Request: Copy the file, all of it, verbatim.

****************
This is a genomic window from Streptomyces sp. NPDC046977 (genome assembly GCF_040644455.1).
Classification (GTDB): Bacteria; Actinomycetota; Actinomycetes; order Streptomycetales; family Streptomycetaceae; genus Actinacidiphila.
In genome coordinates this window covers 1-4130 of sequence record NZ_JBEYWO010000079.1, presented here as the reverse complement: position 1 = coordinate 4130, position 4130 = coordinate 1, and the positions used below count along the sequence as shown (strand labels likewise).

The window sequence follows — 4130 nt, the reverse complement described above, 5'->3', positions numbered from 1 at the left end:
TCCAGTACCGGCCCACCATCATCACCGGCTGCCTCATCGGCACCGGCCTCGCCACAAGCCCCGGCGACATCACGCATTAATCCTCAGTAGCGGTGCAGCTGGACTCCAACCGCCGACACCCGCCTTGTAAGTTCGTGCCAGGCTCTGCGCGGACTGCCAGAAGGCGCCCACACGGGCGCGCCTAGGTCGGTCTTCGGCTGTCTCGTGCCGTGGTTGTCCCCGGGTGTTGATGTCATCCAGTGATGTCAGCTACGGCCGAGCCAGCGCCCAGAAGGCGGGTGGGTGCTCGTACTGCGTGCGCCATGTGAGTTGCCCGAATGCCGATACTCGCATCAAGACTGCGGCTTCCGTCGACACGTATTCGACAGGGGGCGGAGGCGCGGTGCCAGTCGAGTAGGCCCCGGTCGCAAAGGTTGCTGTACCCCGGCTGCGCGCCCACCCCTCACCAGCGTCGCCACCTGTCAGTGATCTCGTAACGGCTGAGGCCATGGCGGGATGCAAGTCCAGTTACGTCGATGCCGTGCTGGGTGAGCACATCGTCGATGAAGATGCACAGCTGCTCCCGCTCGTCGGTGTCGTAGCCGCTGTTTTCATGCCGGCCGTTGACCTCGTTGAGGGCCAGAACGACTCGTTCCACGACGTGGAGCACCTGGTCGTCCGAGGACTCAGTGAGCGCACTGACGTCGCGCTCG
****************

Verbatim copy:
This is a genomic window from Streptomyces sp. NPDC046977 (genome assembly GCF_040644455.1).
Classification (GTDB): Bacteria; Actinomycetota; Actinomycetes; order Streptomycetales; family Streptomycetaceae; genus Actinacidiphila.
In genome coordinates this window covers 1-4130 of sequence record NZ_JBEYWO010000079.1, presented here as the reverse complement: position 1 = coordinate 4130, position 4130 = coordinate 1, and the positions used below count along the sequence as shown (strand labels likewise).

The window sequence follows — 4130 nt, the reverse complement described above, 5'->3', positions numbered from 1 at the left end:
TCCAGTACCGGCCCACCATCATCACCGGCTGCCTCATCGGCACCGGCCTCGCCACAAGCCCCGGCGACATCACGCATTAATCCTCAGTAGCGGTGCAGCTGGACTCCAACCGCCGACACCCGCCTTGTAAGTTCGTGCCAGGCTCTGCGCGGACTGCCAGAAGGCGCCCACACGGGCGCGCCTAGGTCGGTCTTCGGCTGTCTCGTGCCGTGGTTGTCCCCGGGTGTTGATGTCATCCAGTGATGTCAGCTACGGCCGAGCCAGCGCCCAGAAGGCGGGTGGGTGCTCGTACTGCGTGCGCCATGTGAGTTGCCCGAATGCCGATACTCGCATCAAGACTGCGGCTTCCGTCGACACGTATTCGACAGGGGGCGGAGGCGCGGTGCCAGTCGAGTAGGCCCCGGTCGCAAAGGTTGCTGTACCCCGGCTGCGCGCCCACCCCTCACCAGCGTCGCCACCTGTCAGTGATCTCGTAACGGCTGAGGCCATGGCGGGATGCAAGTCCAGTTACGTCGATGCCGTGCTGGGTGAGCACATCGTCGATGAAGATGCACAGCTGCTCCCGCTCGTCGGTGTCGTAGCCGCTGTTTTCATGCCGGCCGTTGACCTCGTTGAGGGCCAGAACGACTCGTTCCACGACGTGGAGCACCTGGTCGTCCGAGGACTCAGTGAGCGCACTGACGTCGCGCTCG